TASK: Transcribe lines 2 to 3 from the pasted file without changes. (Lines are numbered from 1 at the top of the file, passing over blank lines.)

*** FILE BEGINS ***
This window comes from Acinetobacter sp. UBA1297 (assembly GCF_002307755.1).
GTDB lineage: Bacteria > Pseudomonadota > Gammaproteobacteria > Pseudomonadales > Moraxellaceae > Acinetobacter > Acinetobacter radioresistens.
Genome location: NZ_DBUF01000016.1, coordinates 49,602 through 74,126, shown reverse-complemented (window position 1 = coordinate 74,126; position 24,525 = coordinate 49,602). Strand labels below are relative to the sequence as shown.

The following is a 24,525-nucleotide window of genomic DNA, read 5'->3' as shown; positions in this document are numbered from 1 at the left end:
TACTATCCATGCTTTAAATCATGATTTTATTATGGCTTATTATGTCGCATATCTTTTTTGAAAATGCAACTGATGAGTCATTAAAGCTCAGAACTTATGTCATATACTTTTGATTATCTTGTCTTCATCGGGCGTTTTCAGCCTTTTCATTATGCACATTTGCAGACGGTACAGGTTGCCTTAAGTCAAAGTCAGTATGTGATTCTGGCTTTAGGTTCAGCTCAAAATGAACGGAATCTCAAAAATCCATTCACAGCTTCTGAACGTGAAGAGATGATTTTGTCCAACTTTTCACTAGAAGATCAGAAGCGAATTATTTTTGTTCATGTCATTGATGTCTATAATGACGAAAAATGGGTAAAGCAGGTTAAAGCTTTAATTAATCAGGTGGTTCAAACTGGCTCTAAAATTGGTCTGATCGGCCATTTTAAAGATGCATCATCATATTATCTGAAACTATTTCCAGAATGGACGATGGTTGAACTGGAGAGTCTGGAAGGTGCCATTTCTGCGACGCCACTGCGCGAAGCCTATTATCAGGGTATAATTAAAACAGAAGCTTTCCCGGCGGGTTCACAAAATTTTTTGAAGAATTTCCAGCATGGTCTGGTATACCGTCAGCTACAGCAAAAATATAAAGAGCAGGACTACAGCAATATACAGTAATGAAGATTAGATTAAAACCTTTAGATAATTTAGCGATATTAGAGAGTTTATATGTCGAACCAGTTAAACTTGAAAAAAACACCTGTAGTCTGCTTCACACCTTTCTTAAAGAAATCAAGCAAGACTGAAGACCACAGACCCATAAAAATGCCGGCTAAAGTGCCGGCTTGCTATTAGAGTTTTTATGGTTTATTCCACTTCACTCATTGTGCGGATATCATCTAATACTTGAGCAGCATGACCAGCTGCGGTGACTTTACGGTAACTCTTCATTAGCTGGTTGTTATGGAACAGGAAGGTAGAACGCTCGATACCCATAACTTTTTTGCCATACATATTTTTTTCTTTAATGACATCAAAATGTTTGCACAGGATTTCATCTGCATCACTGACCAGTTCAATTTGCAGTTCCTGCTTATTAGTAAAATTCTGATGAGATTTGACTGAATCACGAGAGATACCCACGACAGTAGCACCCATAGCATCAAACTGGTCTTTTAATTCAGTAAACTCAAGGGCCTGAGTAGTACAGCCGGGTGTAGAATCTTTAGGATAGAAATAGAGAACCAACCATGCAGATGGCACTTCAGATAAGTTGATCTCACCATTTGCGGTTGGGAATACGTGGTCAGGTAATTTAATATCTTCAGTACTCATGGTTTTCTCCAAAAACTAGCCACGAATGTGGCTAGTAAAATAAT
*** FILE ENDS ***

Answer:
GTDB lineage: Bacteria > Pseudomonadota > Gammaproteobacteria > Pseudomonadales > Moraxellaceae > Acinetobacter > Acinetobacter radioresistens.
Genome location: NZ_DBUF01000016.1, coordinates 49,602 through 74,126, shown reverse-complemented (window position 1 = coordinate 74,126; position 24,525 = coordinate 49,602). Strand labels below are relative to the sequence as shown.